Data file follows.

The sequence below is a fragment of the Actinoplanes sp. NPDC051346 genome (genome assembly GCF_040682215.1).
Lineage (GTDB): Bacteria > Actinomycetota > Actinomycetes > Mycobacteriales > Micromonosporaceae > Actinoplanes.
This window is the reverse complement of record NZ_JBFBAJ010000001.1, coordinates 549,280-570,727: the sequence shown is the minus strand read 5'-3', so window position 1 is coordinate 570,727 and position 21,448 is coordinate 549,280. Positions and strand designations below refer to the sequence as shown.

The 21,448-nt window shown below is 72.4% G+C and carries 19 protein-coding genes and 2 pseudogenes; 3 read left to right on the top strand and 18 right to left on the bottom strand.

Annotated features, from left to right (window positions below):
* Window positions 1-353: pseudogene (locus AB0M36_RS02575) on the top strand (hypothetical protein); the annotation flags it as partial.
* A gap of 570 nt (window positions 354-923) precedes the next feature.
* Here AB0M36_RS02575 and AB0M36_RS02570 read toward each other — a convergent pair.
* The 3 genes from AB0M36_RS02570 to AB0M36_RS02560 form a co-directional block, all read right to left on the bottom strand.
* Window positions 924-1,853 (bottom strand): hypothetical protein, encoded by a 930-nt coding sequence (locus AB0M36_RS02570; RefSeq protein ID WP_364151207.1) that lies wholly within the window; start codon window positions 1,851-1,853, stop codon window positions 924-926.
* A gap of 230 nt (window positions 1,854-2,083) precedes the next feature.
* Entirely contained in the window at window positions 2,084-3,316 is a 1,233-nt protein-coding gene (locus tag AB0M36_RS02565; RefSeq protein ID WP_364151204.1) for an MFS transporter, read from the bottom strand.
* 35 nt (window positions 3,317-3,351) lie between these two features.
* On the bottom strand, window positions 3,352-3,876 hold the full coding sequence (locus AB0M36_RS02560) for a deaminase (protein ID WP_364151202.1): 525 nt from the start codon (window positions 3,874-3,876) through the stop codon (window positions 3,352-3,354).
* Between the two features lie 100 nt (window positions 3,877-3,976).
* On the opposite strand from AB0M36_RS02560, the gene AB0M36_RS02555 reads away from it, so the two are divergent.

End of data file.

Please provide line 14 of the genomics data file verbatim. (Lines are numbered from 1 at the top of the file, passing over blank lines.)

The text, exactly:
* On the bottom strand, window positions 3,352-3,876 hold the full coding sequence (locus AB0M36_RS02560) for a deaminase (protein ID WP_364151202.1): 525 nt from the start codon (window positions 3,874-3,876) through the stop codon (window positions 3,352-3,354).